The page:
Here’s to Willard and Bob, my two dads.

Daniel P. Finney writes columns for ParagraphStacker.com, a free, reader-supported website. Please consider donating to help me cover personal expenses as I continue writing while I pursue my master’s degree and teacher certification. 
Post: 1217 24th St., Apt. 36, Des Moines, 50311. 
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des moines, humor, Iowa, life

Dear spider, Sorry I murdered you

Photo by Thomas Shahan. Creative Commons License, non-commercial site.

Dear spiders,
I’m sorry I murdered one of you Saturday night. I stomped the guts out of one of you with the sole of my slipper. I did so with malice of forethought.

Look, I respect spiders.

You eat insects. I like that. I don’t like bugs, so the enemy of my enemy is my frenemy.

The web thing is cool. The stick to wall thing is cool. Even the weird eyes are cool.

Heck, one of you bit Peter Parker, who became Spider-Man. Another one of you bit Miles Morales, who also became Spider-Man and was in “Into the Spider-Verse,” which is the best Spider-Man thing ever.

No nudity

But here’s the deal, spiders: I am a permissive fellow. Live. Let live, you know?

I have one rule: Do not bother me while I’m naked.

I see you on the wall across the room when I’m propped up in my big, brown chair? Keep chilling, spider. We got no beef.

But you skitter across my shower curtain and a murder is coming.

It’s not you, spider. It’s me. I don’t like to be seen naked, especially by creatures with as many eyes as you.

If I ever had a romantic relationship last more than 48 seconds, I might let my girlfriend see me naked, but only with the lights out. And even then, I’m not so sure.

Serial killer

So, I killed a spider today.

Today I did it with a slipper.

A couple days ago, I murdered with poison sprayed from a bottle.

I’m a serial spider killer. I’m a spree spider killer.

This makes me sad.

Because like I said, I like spiders.

Also, I hate millipedes

It’s not like you’re millipedes. I hate those fuckers. You know the ones that roll up into a little coil when you touch them? Ugh.

During one of the droughts that hit Iowa in the 1980s, these bastards infested our house in rural Winterset.

Everywhere you looked, there was one of those miserable little creeps crawling up a wall or slithering across the carpet. We once found them crawling inside the washing machine.

The horror. The horror.

They were such a frequent site in the house my dad turned the ShopVac on them.

This was one of the old school ShopVacs the color of pureed peas on four wheels. When you turned it on, it hit a pitch that made you wonder if God himself was inhaling.

Dad sucked up scores of those crawlers into the mighty ShopVac.

Man vs. nature. Victory: Man, with assist from man’s invention, the ShopVac.

Right?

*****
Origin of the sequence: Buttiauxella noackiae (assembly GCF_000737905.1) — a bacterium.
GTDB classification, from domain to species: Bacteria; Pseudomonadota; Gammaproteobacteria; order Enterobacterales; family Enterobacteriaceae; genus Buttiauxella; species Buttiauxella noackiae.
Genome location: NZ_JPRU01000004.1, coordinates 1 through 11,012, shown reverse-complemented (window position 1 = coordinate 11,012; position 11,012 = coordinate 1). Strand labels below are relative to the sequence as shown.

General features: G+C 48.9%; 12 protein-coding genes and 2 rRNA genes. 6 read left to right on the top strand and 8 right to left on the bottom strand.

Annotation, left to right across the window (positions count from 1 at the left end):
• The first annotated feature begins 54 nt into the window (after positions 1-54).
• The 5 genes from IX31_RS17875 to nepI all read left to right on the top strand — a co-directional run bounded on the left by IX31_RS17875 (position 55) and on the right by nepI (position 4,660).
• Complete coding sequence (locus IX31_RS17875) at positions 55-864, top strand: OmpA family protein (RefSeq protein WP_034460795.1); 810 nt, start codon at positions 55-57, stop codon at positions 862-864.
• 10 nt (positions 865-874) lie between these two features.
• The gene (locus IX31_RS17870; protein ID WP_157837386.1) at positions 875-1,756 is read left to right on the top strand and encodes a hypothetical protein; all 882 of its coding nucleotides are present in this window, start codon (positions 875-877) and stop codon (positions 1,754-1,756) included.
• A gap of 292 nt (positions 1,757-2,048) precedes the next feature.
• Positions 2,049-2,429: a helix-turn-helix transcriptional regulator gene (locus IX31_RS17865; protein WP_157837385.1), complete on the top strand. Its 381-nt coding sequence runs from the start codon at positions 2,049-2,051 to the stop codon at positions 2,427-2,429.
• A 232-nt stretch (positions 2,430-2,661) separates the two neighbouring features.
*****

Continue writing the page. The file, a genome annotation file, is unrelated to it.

Wrong.

Defeated ShopVac?

Those monsters didn’t have the courtesy to just admit defeat and die. They died all right, but they created a specific, stinky odor.

The ShopVac stunk of the cretins’ corpses. Each time Dad powered up the great vacuum, the odor filled the area. Millipedes’ revenge.

If my house became infected with those things again, I would burn it down and walk away as the gas main exploded like the hero shot for a garbage action movie.

So that’s hate, dear spiders.

I don’t hate you.

I just don’t want you anywhere near me while I’m naked. Or in bed. Or making a sandwich.

How about within 25 feet? Could we do something like that?

The killings will continue

Let’s be honest: This letter is just a courtesy.

If I see you, even if I’m not naked, I’m likely to kill.

And no court in the land would convict me.

Because you’re spiders.

Arachnids have no rights even if they are connected to Spider-Man.

So, keep your distance, or the bodies will continue to pile up.

And I’ve always wanted to get a proper ShopVac.

Sincerely,

Daniel P. Finney

Daniel P. Finney writes columns for ParagraphStacker.com, a free, reader-supported website. Please consider donating to help me cover personal expenses as I continue writing while I pursue my master’s degree and teacher certification. 
Post: 1217 24th St., Apt. 36, Des Moines, 50311. 
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des moines, humor, Iowa, life, mental health, obesity

CANNONBALL! The weak-legged leap toward wellness begins with a big splash.

Thursday was the first day of the new pool season at my home. I hobbled from my apartment to our swimming pool in the courtyard. A little girl opened the gate for me, sparing me the indignity of fumbling for keys as my arthritic knees and back cried out for me to sit down.

I thanked my neighbor and slowly, unsteadily made my way toward the 5-foot end of the pool. A group of young girls played, splashed and screamed in the shallow end.

I smiled. Hardly anyone used the pool last year. I remember having the whole pool to myself on the Fourth of July. The COVID-19 pandemic is not over, but we’re getting better. We are freer.

The pandemic’s forced shut down is part of the reason I was so desperate for pool season to open. I lost my job in the middle of it and spent nearly a year in isolation. Obese before the global crisis, I gained more weight and the absence of movement and poor eating choices combined with chronic arthritis made mobility a greater challenge than ever in my life.

The pool provided the perfect opportunity for free physical therapy. A previous trip through paid aquatic therapy left me with a laminated list of exercises. I owned the tools for the job: a pool noodle, some foam dumbbells, a stretch rubber tube tied in a circle and resistance bells for punching the water.